+    questioned. While many people will engage with their '​virtual
 +    community'​ on-line, this is unlikely to prevent their participation
 +    in their real communities. At the same time, information technology
 +    can enhance the nature of that participation. The technology offers
 +    opportunities for increased information sharing, for the blending of
 +    formal and informal information,​ and for a great deal of
 +    communication to take place independently of institutions which
 +    embody power. The role for policy makers is to stimulate the
 +    participative uses of the technology through a range of enabling and
 +    supportive measures.
 +-   ​Information handling skills are fundamental to the information
 +    society. Measures are needed to develop people'​s capacity to
 +    recognise information needs, and to access and exploit information.
 +    This is an issue in curriculum design and also for educators and
 +    trainers in a wide range of subjects.
 +-   ​Increasingly,​ the technology encourages creativity and
 +    experimentation. As more community-related initiatives explore the
 +    potential of the technology, the lessons and experience gained needs
 +    to be shared. We would like to see some systematic evaluation of key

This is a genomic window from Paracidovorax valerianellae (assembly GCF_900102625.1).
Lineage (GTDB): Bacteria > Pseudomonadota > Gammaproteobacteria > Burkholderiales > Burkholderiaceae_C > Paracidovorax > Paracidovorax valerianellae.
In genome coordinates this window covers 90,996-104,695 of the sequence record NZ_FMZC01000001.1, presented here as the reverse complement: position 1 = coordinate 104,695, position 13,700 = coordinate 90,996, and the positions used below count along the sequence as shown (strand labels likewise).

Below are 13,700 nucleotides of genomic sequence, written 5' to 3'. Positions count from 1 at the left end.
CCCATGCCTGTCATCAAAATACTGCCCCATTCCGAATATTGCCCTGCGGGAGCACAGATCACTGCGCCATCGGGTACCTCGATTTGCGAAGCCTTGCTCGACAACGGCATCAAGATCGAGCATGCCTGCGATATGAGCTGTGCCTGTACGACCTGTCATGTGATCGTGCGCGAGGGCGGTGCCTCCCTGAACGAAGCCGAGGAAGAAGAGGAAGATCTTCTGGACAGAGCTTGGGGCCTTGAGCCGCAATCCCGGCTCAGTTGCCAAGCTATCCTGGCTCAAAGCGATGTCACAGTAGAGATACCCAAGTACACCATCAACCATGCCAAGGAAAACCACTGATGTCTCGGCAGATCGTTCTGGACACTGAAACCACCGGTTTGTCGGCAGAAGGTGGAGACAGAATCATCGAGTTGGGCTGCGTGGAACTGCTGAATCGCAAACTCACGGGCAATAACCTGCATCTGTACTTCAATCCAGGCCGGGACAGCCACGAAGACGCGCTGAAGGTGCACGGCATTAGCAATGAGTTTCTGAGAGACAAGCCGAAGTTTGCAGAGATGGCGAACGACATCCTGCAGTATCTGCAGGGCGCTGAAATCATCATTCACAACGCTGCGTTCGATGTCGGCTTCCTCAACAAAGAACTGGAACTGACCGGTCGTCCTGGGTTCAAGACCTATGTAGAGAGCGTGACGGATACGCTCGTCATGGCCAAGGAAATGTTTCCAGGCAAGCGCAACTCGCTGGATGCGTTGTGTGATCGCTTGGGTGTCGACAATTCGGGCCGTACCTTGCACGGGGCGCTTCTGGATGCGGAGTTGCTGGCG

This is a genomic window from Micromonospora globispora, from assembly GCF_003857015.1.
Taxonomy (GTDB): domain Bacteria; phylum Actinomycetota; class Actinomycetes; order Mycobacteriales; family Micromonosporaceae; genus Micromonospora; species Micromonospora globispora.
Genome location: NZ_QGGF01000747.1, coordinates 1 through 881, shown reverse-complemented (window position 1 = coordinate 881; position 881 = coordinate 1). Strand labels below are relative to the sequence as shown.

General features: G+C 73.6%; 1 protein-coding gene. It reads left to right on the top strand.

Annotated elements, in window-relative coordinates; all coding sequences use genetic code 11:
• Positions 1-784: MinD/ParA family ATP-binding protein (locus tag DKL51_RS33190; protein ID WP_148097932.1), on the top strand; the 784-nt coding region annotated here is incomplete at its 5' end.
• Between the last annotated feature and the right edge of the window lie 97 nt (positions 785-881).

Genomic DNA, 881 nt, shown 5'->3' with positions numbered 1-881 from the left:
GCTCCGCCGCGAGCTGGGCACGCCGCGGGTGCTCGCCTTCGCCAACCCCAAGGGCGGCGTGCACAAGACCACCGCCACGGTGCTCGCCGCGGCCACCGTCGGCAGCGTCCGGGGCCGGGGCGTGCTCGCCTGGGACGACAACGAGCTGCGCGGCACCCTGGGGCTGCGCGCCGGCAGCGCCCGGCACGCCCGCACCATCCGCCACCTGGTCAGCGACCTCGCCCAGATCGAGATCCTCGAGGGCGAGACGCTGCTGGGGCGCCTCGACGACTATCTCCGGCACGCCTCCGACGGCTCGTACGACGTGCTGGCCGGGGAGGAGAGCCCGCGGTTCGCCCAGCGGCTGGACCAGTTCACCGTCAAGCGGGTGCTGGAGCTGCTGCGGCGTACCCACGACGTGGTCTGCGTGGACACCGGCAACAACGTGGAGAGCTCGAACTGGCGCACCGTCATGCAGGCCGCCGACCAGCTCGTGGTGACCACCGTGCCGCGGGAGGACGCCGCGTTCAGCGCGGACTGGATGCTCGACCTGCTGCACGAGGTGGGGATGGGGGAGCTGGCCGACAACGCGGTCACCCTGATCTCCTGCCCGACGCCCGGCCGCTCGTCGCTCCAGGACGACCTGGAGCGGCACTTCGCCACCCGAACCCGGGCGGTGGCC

+    case studies, and a service identifying developmental initiatives in
 +    the field of community networking. This is an issue for funders and
 +    for the academic sector.
 +-   Our investigations have highlighted the importance of information as
 +    the basic currency of democracy, and there are various concerns
 +    about the provision of public information,​ and public access to the
 +    information highway. We argue that certain categories of information
 +    should be available to everyone at no cost. There is a particularly
 +    urgent need for a consensus and a clear definition of these
 +    categories. It would be appropriate for a working group to be
 +    established to address this, involving organisations such as the
 +    Society for Public Information Networks (SPIN), perhaps sponsored by
 +    the CCTA. At the same time, information providers and service
 +    providers need to pay careful attention to distinguishing between
 +    free and charged services. We also find a need for guidelines on
 +    responsibility and liability for material made available on-line.
 +-   Most people gain access to information and communication
 +    technologies through employment and / or education. If there is no
 +    action to provide other routes of access, then approaching 50% of
 +    people are likely to be excluded from the information society
 +    because they are unemployed, retired, sick, or not in education. A
 +    strategic approach, led by government and involving all sectors, is
 +    needed to explore imaginative ways of engaging new users with the
 +    technology and the information systems. While the information
 +    society is closely related to the notion of lifelong learning, we do
 +    not believe that the two will come about without addressing excluded
 +    groups strategically.
 +-   The principle of '​universal service'​ in our view needs to be
 +    reassessed and explained, taking account of the options for added
 +    value (eg access to the World Wide Web) and for access in public
 +    places. We note that the services which might be deemed appropriate